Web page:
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Hacking Your Head: Managing Information Overload

Jo Pearce speaking at Front-End London in April, 2016
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About this talk

There are limits on our ability to learn and process information. Overloading ourselves with information can impact productivity by causing psychological and physiological stress. In this talk Jo will relate some findings from the world of cognitive psychology that can help us understand how, as developers, we might be overloading ourselves.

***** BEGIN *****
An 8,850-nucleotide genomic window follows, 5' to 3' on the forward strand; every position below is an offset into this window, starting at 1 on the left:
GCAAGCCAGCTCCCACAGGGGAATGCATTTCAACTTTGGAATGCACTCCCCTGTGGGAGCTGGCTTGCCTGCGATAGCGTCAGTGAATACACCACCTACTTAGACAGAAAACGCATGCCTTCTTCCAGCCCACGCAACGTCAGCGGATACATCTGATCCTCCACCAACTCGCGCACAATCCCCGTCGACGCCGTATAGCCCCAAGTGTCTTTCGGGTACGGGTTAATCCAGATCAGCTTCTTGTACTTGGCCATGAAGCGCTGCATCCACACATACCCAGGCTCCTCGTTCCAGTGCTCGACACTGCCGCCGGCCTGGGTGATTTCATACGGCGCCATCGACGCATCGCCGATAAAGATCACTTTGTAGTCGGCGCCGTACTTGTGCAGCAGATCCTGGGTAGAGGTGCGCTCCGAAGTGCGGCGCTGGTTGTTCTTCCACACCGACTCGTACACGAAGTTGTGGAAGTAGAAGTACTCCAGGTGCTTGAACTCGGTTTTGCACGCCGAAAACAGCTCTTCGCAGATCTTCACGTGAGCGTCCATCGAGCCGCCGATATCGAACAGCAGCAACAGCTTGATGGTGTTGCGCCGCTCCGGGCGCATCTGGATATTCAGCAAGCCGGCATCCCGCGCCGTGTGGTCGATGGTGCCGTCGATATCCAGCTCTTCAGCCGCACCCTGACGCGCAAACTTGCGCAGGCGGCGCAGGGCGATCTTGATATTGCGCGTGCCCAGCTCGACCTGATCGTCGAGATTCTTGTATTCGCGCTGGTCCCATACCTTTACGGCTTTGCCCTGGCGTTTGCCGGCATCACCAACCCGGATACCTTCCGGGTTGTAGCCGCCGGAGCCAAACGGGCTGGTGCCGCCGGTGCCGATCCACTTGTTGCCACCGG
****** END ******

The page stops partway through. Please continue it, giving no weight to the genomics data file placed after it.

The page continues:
[00:00:10] My name is Jo Pearce. I’m non-binary. I’m a developer and consider myself a science womble. That is, I’m not an academic but I love to learn about a wide range of sciences and see if I can make good use of the things that I find. Recently, I’m been wombling around the field of cognitive psychology and I want to use it to explain some ways we can manage information overload. [00:00:35] What is information overload? Why do we need to manage it? Well, in 1970, futurist Alvin Toffler popularised the term, “Information Overload” in his book Future Shock. He considered the book a thesis on surviving the collision with tomorrow. In it, he wrote that there are discoverable limits to the amount of change that the human organism can absorb and that by accelerating change without first determining these limits, we may submit masses of people to the demands that they simply cannot tolerate. We might submit them to information overload. Among the symptoms Toffler described to it were: anxiety, hostility, apathy, physical illness, depression, and even senseless violence. Experimental psychology uses the term “orientation response” for our reaction to change or novelty. It’s also sometimes called, “Startle reaction”. Our pupils dilate, hearing becomes more acute, our muscles tense, blood rushes to the head, and our breathing and heart rate alter. The examples Toffler used to illustrate the effects of overloading the orientation response came from stories of extreme environments, like the battlefields of WWII, where a soldier falls asleep while a storm of machine gun bullets splattered around him. Not due to physical tiredness, but a sense of overpowering apathy. Soldiers became hyper sensitive and would hit the dirt at the slightest stimuli, increasingly showing anxiety and anger at the slightest inconvenience. [00:02:10] The source of overwhelming stimuli in extreme situations is clear, but what about here, now? Where there are no bullets or glass flying through the air around us. Toffler went on to say that the orientation response occurs not merely in response to simple sensory inputs, it happens when we come across novel ideas or information. Are we really faced with an overwhelming amount of new information 46 years later? 20 million words of new technical information are recorded each day. At a thousand words a minute, reading for eight hours a day, this is six weeks’ worth of reading. After reading the information without one day you would have fallen behind by five and a half years of reading. These statistics are from 2001. Toffler seems even more prescient as there is now a medically recognised condition called, “Information Fatigued Syndrome.” With symptoms that include: Hurry Sickness, the belief that one must constantly rush to keep pace with time and basic hostility, the chronic state of irritability or near anger or even rage. These might sound familiar. I believe we see evidence of information fatigue all around us. This is just a small sample which I think illustrates that symptom of pervasive hostility. The sad state of web development, random thoughts on web developments going to shit. 2015 is when web development went to shit. Programming sucks and why I quit. My own personal favourite, “A lot of work is done on the internet and the internet is its own special hellscape.” Remember that stuff about crazy people and bad code? The internet is that, except it’s literally a billion times worse. Take a look at how many tech blog writers use the word “rant” in the blog title as well. How might we, as developers, be overloading ourselves. Let’s look at front-end web development as an example. There has been a huge growth in the number of frameworks and tools. This means that it’s not only hard to keep up with what’s out there but that no one can know everything. If you ever work on a project with multiple unfamiliar tools and frameworks, information overload is a risk. Development is always going to be a learning process because there’s always a lot to learn. Perhaps that means that we can manage information overload by managing how we learn. [00:04:50] It helps to understand a little bit about how we learn in order to hack the process. The two partners of human learning are our working memory and long-term memory. Working memory is where we process information, it’s the site of our active, conscious thinking and learning processes and comprises visual and auditory subcomponents. Long-term memory has enormous capacity but cannot engage in conscious thinking or learning processes. They work together. Learning takes place in working memory and the results are stored in long-term memory. I want to briefly outline three of the main processes that we can hack to alter the way we learn. Attention, elaboration rehearsal, and encoding. Attention is critical to processing information. To illustrate how critical, in 1972, an eastern airlines flight crashed as a result of cockpit distractions. The crew became so preoccupied with a malfunction that no one noticed the altimeter warnings until it was too late. We can help focus attention with cues and signals. For example, bullet points, paragraphs and headings, visual indicators, like a great big red arrow, even signalling language, like, “It is important to note that.” We can also help focus attention by leveraging both the visual and auditory components of the working memory at once. As I’ve done here, giving you a diagram to focus on visually while I describe what it represents. This is called, “The Modality Effect.” Elaboration rehearsal helps promote automaticity, this is a mechanism that allows us to largely bypass working memory. Skills that are repeated often enough become established in long-term memory and can subsecuently be performed with little or no working memory resources, such as: Writing, reading, and speaking. When we encode information we create schemas, these are memory structures that allow us to treat a large number of information elements as though they’re a single element. We have schemas for everything. For example, while all trees are different and include an enormous amount of sensory information, we instantly recognise a tree because we have a schema for trees. Schemas are constructed additively. For a novice learner, every new thing is unconnected and must be managed separately, but as we gain experience, we form connections between the bits of information in our head, allowing us to treat these collections as single schemas. There are limits on our ability to learn. [00:07:47] Back in 1956, cognitive psychologist George A. Miller investigated these limits on our ability to process information. You may have come across Miller’s Law, the magical number seven, plus or minus two. Miller’s research suggests that there’s a definable limit on the amount of information we can usefully process in our working memory at any one time, but when that limit’s exceeded information overload leads to our learning becoming inefficient, if it even remains working at all. Some web designers have used Miller’s Law as justification for only putting seven or fewer things on a page. This is a misinterpretation. It wasn’t the number of things that was the important results but the fact that there was always a limit. We now equate the things, themselves, to the schemas I mentioned earlier. Someone with experience who has more connected schemas would be able to handle more complex information in working memory at once. How do we use the result of Miller’s research? Well, in the late 1980s John Sweller, an Australian educational psychologist, asked what we can do to learn more efficiently, given the limitations that Miller defined. Yes, that’s the journal that he published it in, if you’re interested. His research led to cognitive load theory. [00:09:07] What is cognitive load theory? Very simply, it defines cognitive load as a total amount of mental effort being used in the working memory and describes a universal set of evidence-based principals for managing cognitive load that lead to more efficient learning. I want to give you a brief overview of the core concepts. Total cognitive load is comprised of three types: Intrinsic load, extraneous or irrelevant load, and germane or relevant load. Intrinsic load is imposed by the complexity of the task being performed. Learning to juggle with ten balls is more complex than learning with three. We can only reduce intrinsic load by juggling fewer balls. In other words, if you’re faced with a large complex task, we want to break it up into smaller ones, we can then tackle these individually. You might be familiar with the agile hierarchy, where we define a high level epic which we then break down into user stories, which we then further break down into individual tasks. Estimating an epic would impose an extremely high intrinsic load. Estimating user stories or tasks should be more manageable. Extraneous or irrelevant load is imposed by distractions or tasks that are irrelevant to the goal. These could be noise distractions, needing to learn an unfamiliar tool or set of tools, or trying to decipher code that’s unreadable or difficult to follow. To manage irrelevant load, we can try working in a quieter environment or wearing headphones. Try reducing the number of tools so or libraries we use to a minimum. There’s actually a growing movement originating from Keith’s circle to use NPM scrips alone for front-end task running, thus eliminating grunt goal and Webpack. Make sure that the code we write is readable. Never forget that the person unable to decipher your code might be future you. We can do this by using better cues and signals in our code. It might not be immediate obvious that this function does two distinct tasks. The null check and throwing the exception for procreates and the actual work itself. By adding appropriate white space and line breaks, we cue the developer with the information that there are two distinct tasks here. Comments are also important to use wisely, as Jeff Atwood distinctly puts it, “Code tells you how; comments tell you why”. Don’t let anyone suggest to you that good code should be self-commenting. Good comments signal that all is not as straight forward as it might appear. This reduce the load on anyone trying to maintain your code. If you’ve ever spent more time than expected wondering why a section of code doesn’t do what it looks like it should do, you may understand what I mean. Consistency is also important to reduce load. Style performance tools can help without having to impose the extra load of learning a style guide. How many times have you seen a style guide that’s gathered dusk due to the extra effort required to maintain or learn it? By reducing irrelevant tasks and distractions, we focus attention. Germane or relevant load is a beneficial load. It’s imposed by tasks that are relevant to our overall goal. It helps us to connects bits of information and for more complex schemas. Repetition and context variation can give us the skills to apply knowledge in a wider variety of situation. By repetition, I mean practice. Schemas need reinforcing the repeated recall in usage. This makes them easier for the working memory to retrieve and process. You can vary the context by seeking out multiple sources of information. There is no such thing at the definitive tree. It might be that only after seeing something expressed in five different contexts that you’re able to confidently recognise it yourself in a sixth. This might be easy to understand if I give an example in different context. Say the goal of a developer is to better understand an existing code base. This might include understanding the framework that has been used, particularly if it’s nuanced. We might assist that goal by varying the areas of the code base that they’re assigned to work on, until they can competently develop a feature from scratch. We can also develop more flexible schemas through pairing. It can help us discover varied approaches and methods we haven’t yet encoded within our own schemas. This can also leverage both subcomponents of the working memory, auditory and visual. Particularly if you have one person visually examining the code while another person is explaining what it’s doing. Germane or relevant load helps us elaborate and rehears existing schemas, encode new information, and if we’re lucky, promote automaticity. To sum up, we constantly need to learn. Cognitive psychology can tell us how we learn but it also tells us that there are limits to our ability to learn. Cognitive load theory can help us work within those limits, giving us a set of guiding evidence-based principals. If we manage intrinsic load by breaking large tasks into smaller one, reduce extraneous load by eliminating irrelevant tasks and distractions, and increase relevant load with appropriate repetition and varied learning context we promote efficient learning, improved productivity, and escape the horrors of information overload. Thank you.